The judge stated that these ‘relational’ contracts: ‘…may require a high degree of communication, cooperation and predictable performance based on mutual trust and confidence and involve expectations of loyalty which are not legislated for in express terms of the contract but are implicit in the parties’ understanding and necessary to give business efficacy to the arrangement’.
The judge indicated that franchise agreements were ‘relational’ contracts. The extent of this duty of good faith and whether other courts will follow the decision in Yam Seng is unclear. However, it is very likely that franchisors will in future have to provide all relevant information to their franchisees whether or not franchisees ask for it. Franchisors should also, not knowingly provide false information to franchisees or refuse to answer a franchisee’s questions. So that, for instance: if a franchisee asks a franchisor whether it is retaining supplier discounts and if so ‘how much is being retained’ a franchisor would have to answer.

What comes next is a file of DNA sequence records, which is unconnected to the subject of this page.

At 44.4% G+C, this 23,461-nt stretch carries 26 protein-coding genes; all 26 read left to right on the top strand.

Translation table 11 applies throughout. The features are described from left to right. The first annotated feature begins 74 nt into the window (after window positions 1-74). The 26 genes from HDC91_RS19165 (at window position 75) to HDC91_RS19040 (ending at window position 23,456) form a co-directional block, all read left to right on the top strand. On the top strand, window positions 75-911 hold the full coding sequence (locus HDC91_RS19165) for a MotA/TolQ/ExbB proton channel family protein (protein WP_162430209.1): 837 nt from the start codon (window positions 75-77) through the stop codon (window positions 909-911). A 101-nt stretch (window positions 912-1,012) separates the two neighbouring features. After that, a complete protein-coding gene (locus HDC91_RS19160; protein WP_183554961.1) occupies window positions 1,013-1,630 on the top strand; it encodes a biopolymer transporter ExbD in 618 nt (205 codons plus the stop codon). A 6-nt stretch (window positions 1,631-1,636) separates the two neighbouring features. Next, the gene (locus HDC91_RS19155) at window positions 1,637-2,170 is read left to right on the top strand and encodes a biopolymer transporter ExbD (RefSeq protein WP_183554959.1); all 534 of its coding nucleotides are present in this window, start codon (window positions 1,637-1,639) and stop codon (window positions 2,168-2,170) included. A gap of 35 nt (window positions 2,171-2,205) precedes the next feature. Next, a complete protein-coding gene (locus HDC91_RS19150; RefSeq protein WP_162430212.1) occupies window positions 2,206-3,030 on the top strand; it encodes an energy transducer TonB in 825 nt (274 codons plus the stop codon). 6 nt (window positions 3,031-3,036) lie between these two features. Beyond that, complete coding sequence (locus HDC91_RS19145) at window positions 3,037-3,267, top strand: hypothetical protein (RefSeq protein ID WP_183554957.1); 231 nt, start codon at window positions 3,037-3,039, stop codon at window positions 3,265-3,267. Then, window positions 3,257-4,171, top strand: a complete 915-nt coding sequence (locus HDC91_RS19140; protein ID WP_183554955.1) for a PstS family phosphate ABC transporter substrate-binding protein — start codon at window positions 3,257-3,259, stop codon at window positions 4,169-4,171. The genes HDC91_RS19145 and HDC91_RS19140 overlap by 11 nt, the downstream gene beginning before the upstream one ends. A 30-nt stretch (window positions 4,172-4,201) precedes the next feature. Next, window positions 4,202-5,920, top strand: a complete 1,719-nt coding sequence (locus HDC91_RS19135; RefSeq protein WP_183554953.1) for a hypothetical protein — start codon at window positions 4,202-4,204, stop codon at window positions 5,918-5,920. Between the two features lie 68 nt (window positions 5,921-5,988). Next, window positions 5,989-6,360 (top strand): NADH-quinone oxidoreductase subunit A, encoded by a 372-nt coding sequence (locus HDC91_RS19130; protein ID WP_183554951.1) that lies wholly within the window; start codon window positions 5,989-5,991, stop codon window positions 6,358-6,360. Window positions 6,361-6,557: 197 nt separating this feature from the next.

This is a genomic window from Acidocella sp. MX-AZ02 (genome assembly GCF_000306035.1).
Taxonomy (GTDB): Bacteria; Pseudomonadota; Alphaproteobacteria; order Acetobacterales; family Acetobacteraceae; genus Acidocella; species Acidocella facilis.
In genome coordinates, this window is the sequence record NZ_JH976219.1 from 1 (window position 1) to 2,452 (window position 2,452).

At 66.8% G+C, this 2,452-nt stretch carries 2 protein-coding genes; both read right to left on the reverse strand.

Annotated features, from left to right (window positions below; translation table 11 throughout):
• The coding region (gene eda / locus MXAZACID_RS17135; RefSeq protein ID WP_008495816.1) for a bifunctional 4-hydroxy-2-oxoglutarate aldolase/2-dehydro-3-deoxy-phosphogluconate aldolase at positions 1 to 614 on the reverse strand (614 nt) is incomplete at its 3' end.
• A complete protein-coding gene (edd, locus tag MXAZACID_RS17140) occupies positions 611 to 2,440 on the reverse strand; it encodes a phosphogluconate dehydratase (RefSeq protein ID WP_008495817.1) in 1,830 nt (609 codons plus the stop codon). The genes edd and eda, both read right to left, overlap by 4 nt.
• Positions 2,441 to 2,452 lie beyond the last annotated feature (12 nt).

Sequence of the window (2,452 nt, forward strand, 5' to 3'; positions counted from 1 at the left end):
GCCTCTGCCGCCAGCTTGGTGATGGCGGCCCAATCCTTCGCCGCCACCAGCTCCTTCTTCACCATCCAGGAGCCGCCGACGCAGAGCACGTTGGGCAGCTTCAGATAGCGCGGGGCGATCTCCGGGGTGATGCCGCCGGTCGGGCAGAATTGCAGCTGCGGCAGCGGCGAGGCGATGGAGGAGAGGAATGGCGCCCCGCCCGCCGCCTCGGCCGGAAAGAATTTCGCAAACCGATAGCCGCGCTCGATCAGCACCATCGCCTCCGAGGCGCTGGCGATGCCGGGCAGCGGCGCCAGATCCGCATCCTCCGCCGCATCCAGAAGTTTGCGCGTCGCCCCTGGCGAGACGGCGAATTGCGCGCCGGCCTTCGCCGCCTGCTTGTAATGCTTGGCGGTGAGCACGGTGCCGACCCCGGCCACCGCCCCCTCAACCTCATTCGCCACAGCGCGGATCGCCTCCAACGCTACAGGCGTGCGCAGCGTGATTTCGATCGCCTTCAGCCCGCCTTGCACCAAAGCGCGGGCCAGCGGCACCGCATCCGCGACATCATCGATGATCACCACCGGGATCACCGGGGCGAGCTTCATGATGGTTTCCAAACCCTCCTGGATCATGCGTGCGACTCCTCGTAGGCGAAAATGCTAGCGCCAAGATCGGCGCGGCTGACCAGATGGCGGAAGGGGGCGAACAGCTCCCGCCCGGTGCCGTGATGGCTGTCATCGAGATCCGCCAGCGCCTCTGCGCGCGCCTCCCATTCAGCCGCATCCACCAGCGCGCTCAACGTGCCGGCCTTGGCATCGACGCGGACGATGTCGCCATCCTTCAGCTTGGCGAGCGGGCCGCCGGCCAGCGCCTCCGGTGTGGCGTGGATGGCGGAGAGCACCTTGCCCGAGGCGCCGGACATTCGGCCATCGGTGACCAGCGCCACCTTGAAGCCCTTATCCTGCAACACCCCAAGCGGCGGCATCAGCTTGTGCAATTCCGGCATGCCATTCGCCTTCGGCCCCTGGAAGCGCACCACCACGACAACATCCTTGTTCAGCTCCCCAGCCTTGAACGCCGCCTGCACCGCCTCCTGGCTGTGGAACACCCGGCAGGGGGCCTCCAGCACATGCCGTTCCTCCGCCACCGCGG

In addition, franchisors will also be subject to other implied terms deriving from a duty of good faith. The first is that if the franchise agreement confers on the franchisor a power to make unilateral decisions which affect both the franchisor and franchisee, the franchisor must exercise that power ‘honestly and in good faith’ for the purposes for which it was conferred, and the power must not be exercised ‘arbitrarily, capriciously or unreasonably’.
As a result franchisors do not, on a renewal, have an entirely free hand to amend their franchise agreements in whatever way they choose and certainly franchisors cannot make changes to the franchise agreement which would result in their franchisees being unable to operate their franchisees profitably. Further where the consent of the franchisor is needed, for instance in relation to a transfer of a franchisee’s business, then the franchisor cannot withhold its consent unreasonably. Finally any particularly unusual or onerous contract terms contained in a franchise agreement must have been fairly brought to the attention of a franchisee. This would mean that if, for instance, a franchisor wants to limit his liability by reference to a clause in the franchise agreement this would need to be brought to the attention of prospective franchisees.
The Yam Seng decision has created a fruitful area for franchisees lawyers to argue that a franchisor is subject to implied terms based on good faith. We are only at the beginning of this process but all those involved in franchising need to take note.
John Pratt , IDI franchising country expert for UK